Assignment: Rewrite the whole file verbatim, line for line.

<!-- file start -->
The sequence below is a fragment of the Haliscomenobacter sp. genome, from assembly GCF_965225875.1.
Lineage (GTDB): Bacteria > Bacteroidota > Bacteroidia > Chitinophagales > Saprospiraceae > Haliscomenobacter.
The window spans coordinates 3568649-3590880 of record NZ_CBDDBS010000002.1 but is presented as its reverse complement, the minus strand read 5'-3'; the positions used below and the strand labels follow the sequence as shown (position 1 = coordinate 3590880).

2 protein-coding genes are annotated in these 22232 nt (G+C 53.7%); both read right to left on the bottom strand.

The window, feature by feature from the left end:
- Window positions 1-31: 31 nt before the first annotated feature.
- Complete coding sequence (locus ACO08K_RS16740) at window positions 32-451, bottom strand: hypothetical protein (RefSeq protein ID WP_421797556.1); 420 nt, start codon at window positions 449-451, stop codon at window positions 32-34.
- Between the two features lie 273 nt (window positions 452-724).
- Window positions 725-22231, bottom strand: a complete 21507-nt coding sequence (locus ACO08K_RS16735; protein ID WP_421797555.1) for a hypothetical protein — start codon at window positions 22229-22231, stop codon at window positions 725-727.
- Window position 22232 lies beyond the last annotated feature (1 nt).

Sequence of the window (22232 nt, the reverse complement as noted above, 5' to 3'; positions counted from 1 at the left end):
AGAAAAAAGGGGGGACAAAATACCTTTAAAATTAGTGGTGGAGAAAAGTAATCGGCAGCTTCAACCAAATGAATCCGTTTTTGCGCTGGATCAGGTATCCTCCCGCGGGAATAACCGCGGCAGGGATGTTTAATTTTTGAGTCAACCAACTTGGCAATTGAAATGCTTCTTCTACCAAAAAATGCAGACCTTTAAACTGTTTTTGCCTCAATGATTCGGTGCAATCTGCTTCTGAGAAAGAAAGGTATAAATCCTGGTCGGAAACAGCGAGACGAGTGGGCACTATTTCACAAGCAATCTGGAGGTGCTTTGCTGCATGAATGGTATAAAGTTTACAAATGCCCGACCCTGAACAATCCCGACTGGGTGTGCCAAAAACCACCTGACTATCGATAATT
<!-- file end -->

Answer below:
The sequence below is a fragment of the Haliscomenobacter sp. genome, from assembly GCF_965225875.1.
Lineage (GTDB): Bacteria > Bacteroidota > Bacteroidia > Chitinophagales > Saprospiraceae > Haliscomenobacter.
The window spans coordinates 3568649-3590880 of record NZ_CBDDBS010000002.1 but is presented as its reverse complement, the minus strand read 5'-3'; the positions used below and the strand labels follow the sequence as shown (position 1 = coordinate 3590880).

2 protein-coding genes are annotated in these 22232 nt (G+C 53.7%); both read right to left on the bottom strand.

The window, feature by feature from the left end:
- Window positions 1-31: 31 nt before the first annotated feature.
- Complete coding sequence (locus ACO08K_RS16740) at window positions 32-451, bottom strand: hypothetical protein (RefSeq protein ID WP_421797556.1); 420 nt, start codon at window positions 449-451, stop codon at window positions 32-34.
- Between the two features lie 273 nt (window positions 452-724).
- Window positions 725-22231, bottom strand: a complete 21507-nt coding sequence (locus ACO08K_RS16735; protein ID WP_421797555.1) for a hypothetical protein — start codon at window positions 22229-22231, stop codon at window positions 725-727.
- Window position 22232 lies beyond the last annotated feature (1 nt).

Sequence of the window (22232 nt, the reverse complement as noted above, 5' to 3'; positions counted from 1 at the left end):
AGAAAAAAGGGGGGACAAAATACCTTTAAAATTAGTGGTGGAGAAAAGTAATCGGCAGCTTCAACCAAATGAATCCGTTTTTGCGCTGGATCAGGTATCCTCCCGCGGGAATAACCGCGGCAGGGATGTTTAATTTTTGAGTCAACCAACTTGGCAATTGAAATGCTTCTTCTACCAAAAAATGCAGACCTTTAAACTGTTTTTGCCTCAATGATTCGGTGCAATCTGCTTCTGAGAAAGAAAGGTATAAATCCTGGTCGGAAACAGCGAGACGAGTGGGCACTATTTCACAAGCAATCTGGAGGTGCTTTGCTGCATGAATGGTATAAAGTTTACAAATGCCCGACCCTGAACAATCCCGACTGGGTGTGCCAAAAACCACCTGACTATCGATAATT